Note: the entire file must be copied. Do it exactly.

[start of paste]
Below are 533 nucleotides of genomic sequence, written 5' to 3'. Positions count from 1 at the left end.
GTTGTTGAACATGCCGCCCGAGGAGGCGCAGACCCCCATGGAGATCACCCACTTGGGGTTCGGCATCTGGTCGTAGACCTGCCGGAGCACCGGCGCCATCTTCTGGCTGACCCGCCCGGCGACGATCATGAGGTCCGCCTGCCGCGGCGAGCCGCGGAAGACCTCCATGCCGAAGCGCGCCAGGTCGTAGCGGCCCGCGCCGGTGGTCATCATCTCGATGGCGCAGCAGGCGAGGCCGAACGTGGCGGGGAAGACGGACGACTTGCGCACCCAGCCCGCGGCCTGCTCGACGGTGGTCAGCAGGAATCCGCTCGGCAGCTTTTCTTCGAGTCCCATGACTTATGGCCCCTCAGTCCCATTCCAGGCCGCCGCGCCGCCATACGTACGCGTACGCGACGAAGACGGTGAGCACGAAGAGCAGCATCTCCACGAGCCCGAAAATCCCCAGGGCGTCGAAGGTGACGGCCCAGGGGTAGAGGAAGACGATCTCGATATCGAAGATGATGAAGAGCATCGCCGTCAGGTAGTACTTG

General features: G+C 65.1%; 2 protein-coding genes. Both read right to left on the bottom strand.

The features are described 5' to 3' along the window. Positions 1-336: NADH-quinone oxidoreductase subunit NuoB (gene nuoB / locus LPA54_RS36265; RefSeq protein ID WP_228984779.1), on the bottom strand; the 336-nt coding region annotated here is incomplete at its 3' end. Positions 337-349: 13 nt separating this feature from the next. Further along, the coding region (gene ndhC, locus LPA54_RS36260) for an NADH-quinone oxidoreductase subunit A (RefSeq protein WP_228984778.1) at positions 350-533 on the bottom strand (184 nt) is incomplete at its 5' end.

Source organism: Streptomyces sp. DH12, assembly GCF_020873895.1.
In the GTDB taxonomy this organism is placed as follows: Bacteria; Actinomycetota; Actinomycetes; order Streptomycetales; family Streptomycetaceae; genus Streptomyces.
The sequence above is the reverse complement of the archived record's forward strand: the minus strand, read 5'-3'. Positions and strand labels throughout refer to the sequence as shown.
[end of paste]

Below are 533 nucleotides of genomic sequence, written 5' to 3'. Positions count from 1 at the left end.
GTTGTTGAACATGCCGCCCGAGGAGGCGCAGACCCCCATGGAGATCACCCACTTGGGGTTCGGCATCTGGTCGTAGACCTGCCGGAGCACCGGCGCCATCTTCTGGCTGACCCGCCCGGCGACGATCATGAGGTCCGCCTGCCGCGGCGAGCCGCGGAAGACCTCCATGCCGAAGCGCGCCAGGTCGTAGCGGCCCGCGCCGGTGGTCATCATCTCGATGGCGCAGCAGGCGAGGCCGAACGTGGCGGGGAAGACGGACGACTTGCGCACCCAGCCCGCGGCCTGCTCGACGGTGGTCAGCAGGAATCCGCTCGGCAGCTTTTCTTCGAGTCCCATGACTTATGGCCCCTCAGTCCCATTCCAGGCCGCCGCGCCGCCATACGTACGCGTACGCGACGAAGACGGTGAGCACGAAGAGCAGCATCTCCACGAGCCCGAAAATCCCCAGGGCGTCGAAGGTGACGGCCCAGGGGTAGAGGAAGACGATCTCGATATCGAAGATGATGAAGAGCATCGCCGTCAGGTAGTACTTG

General features: G+C 65.1%; 2 protein-coding genes. Both read right to left on the bottom strand.

The features are described 5' to 3' along the window. Positions 1-336: NADH-quinone oxidoreductase subunit NuoB (gene nuoB / locus LPA54_RS36265; RefSeq protein ID WP_228984779.1), on the bottom strand; the 336-nt coding region annotated here is incomplete at its 3' end. Positions 337-349: 13 nt separating this feature from the next. Further along, the coding region (gene ndhC, locus LPA54_RS36260) for an NADH-quinone oxidoreductase subunit A (RefSeq protein WP_228984778.1) at positions 350-533 on the bottom strand (184 nt) is incomplete at its 5' end.

Source organism: Streptomyces sp. DH12, assembly GCF_020873895.1.
In the GTDB taxonomy this organism is placed as follows: Bacteria; Actinomycetota; Actinomycetes; order Streptomycetales; family Streptomycetaceae; genus Streptomyces.
The sequence above is the reverse complement of the archived record's forward strand: the minus strand, read 5'-3'. Positions and strand labels throughout refer to the sequence as shown.